Just because someone went through therapy and got married is PROOF they were changed? How innocent and silly that conclusion is. The people interviewed show that simply is NOT true. They did NOT become heterosexual for a time, they only did heterosexual acts, but nothing about them changed. The prison comparision is silly as well, for at no time do those prisoners “become gay.” All they do is get sexual release from what is available. There are still as straight as they always were. Obviously, to most of those people who think like this “THE SEX ACT” is what defines sexual orientation. While to gay people at least (and most heterosexuals when thinking about being heterosexual) the sex act is only a part of a very expansive whole. So you saw a roommate get married after therapy? Did you see 10 years down the road if he has been cheating on his wife with other men in public bathrooms? Are they still married even? So he had children, what does that prove other than he was not sterile? And if he were doing all that, do you really think he would tell you? So, how do you really KNOW he was changed? YOU DON’T! All you know is he did what the church told him to do, as have thousands of other men. Just look at how many broken families have come about because gay people married straight people. Just see how many unhappy and nearly destroyed spouses have resulted in that stupid belief that gays can change and the proof is “we have conned a few into getting married with the promise it will change them.” If you were one of those spouses, believe me, you would really see this issue differently. The church has successfully changed NO ONE. They have only caused people to live a dishonest life, a lie not only to the world but to the very person they vowed eternal love and marriage with, and to put up a pretence of being what they are not. They have not fixed anything. All they did was push it aside and make it someone else’s problem, but didn’t even include the other person and ask them if they wanted to become part of the problem. These stories testify of the falsehoods being presented. And even when you read statements by the supposedly “cured” in the church there is always “well, I am not having sex, and I still have to remind myself what the church wants me to do.” That is an outright statement that they have not changed! Had they changed, there would be no reminder to live as they think they should, for they would not be attracted to people of the same sex.

  27. Joe November 11, 2010 at 12:19 pm - Reply

    A few weeks ago, ABC 4 (in Salt Lake) did a story about a woman who living this Mormon lie. She is a closet lesbian (her husband knows) who is trying to live up to the Churches standards. But a year or so ago, she admitted to an affair with another woman. Despite the affair, she sounded like a really good person. HOWEVER, regardless of her desire to do what she thinks is right (living the LDS standard), she is still attracted to women. For her, living a heterosexual lifestyle is an epic challenge.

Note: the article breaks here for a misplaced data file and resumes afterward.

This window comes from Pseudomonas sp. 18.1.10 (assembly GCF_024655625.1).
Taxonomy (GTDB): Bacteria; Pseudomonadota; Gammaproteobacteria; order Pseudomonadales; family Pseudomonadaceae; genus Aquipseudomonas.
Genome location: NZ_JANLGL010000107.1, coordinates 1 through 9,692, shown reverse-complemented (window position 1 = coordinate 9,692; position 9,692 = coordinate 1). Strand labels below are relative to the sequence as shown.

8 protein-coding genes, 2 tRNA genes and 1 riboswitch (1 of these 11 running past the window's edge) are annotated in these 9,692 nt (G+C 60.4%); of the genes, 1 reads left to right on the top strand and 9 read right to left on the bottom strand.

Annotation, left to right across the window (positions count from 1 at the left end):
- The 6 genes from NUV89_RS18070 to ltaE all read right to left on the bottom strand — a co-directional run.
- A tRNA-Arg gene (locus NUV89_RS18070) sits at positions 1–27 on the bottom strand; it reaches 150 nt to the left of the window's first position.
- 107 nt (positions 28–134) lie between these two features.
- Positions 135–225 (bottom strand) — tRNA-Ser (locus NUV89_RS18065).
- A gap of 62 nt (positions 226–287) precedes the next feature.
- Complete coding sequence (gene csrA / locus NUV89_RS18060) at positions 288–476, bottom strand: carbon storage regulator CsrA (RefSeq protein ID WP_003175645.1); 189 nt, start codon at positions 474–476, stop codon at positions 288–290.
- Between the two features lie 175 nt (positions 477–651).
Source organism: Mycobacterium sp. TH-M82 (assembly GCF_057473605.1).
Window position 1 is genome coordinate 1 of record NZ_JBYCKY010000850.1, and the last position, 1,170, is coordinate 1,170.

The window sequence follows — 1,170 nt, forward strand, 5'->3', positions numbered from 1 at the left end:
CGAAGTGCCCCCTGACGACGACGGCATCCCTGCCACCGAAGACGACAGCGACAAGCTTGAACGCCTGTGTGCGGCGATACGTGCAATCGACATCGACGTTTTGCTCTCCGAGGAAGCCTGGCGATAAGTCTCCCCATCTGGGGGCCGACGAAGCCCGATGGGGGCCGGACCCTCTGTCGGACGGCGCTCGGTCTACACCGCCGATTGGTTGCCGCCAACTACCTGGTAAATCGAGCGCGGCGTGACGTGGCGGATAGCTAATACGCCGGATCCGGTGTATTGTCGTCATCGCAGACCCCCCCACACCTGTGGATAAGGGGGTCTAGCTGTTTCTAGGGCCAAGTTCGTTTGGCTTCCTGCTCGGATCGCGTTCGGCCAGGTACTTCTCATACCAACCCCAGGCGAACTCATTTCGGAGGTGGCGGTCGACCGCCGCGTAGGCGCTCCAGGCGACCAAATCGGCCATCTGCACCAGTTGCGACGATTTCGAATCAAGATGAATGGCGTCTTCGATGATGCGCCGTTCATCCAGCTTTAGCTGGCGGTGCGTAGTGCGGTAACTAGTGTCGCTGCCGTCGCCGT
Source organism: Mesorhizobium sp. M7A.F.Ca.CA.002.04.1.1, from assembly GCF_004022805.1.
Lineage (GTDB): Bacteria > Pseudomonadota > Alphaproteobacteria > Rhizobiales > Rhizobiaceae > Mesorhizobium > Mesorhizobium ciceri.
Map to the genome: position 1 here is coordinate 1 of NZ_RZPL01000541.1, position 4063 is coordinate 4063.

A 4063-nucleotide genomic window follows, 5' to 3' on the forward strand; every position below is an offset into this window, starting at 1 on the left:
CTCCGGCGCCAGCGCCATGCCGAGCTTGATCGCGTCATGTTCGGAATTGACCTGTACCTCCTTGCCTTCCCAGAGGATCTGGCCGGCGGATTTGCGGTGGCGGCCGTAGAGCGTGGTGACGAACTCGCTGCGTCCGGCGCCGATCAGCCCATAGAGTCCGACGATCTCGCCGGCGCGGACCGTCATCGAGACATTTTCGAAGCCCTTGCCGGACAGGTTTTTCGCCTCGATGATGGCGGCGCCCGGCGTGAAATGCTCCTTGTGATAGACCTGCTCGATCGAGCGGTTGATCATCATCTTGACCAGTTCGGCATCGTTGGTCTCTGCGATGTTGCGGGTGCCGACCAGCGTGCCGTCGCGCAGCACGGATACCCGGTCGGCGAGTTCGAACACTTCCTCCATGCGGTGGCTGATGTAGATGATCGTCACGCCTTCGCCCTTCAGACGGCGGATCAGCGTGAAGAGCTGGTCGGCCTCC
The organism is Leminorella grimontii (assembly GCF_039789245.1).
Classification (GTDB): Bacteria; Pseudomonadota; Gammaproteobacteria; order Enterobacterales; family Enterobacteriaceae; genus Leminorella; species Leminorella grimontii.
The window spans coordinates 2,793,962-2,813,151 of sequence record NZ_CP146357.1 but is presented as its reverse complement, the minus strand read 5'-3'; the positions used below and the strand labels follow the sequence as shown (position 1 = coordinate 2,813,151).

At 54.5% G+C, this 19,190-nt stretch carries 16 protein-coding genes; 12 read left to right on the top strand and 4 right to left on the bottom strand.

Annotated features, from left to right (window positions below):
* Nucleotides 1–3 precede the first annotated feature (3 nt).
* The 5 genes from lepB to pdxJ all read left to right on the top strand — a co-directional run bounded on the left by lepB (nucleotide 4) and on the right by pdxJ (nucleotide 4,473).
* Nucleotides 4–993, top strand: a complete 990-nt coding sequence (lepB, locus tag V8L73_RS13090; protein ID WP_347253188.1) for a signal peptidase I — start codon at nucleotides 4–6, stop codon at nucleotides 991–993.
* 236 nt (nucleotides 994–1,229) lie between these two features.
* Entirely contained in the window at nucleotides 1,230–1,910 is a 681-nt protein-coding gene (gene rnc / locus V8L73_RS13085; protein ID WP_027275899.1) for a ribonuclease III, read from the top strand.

Daniel: All biological evidence suggests that sexual orientation is not a choice. For homosexuals, their brains appear to develop in a manner that contradict their sexual organs. And when these things are in conflict, the brain rules. As Dean eloquently states, “[Homosexuals] only [do] heterosexual acts, but nothing about them change[s].” In other words, heterosexual acts (among gay individuals) doesn’t change the physiological makeup of their brain. It doesn’t change their person.

    You can try to paint a zebra black. Once painted, you can call it a horse. But a the end of the day, it is still a zebra… and you can’t change its stripes.

  28. Rilke November 18, 2010 at 11:20 am - Reply

    Speaking as a gay man I can with complete honesty say I never chose to be homosexual. I never played with dolls or did feminine things as a child or teenager. I appeared to fit in perfectly with my heterosexual friends.

    I’ve know plenty of gay men in and out of the Church who were or are married to women. They have always been gay and I believe always will be. Most married because they were in denial (some still are) and wanted to do what the Church and society expected of them. Some thought they would change; they didn’t.

    Some men who claim to have changed may be bisexual. Everyone falls somewhere on the sliding scale: some are predominately heterosexual, others predominately homosexual and a few right about in the middle.

    I don’t buy for second that anyone’s sexual orientation can be changed. Anyone can appear to live a heterosexual lifestyle. There are plenty of gays both single and married that do it everyday.

    Why would anyone choose to be homosexual considering the obvious disadvantages involved? I think the Church is finally realizing that being gay isn’t a choice. The idea that being gay is a choice is often perpetuated by bigots and out of ignorance.

    It’s about more than sex. It’s about deep emotional attraction and attachment. That little but very important emotional component is missing in mixed orientation marriages.

  29. artrat November 20, 2010 at 6:33 pm - Reply

    I’m listening to this interview and feel it is very informative to the subject.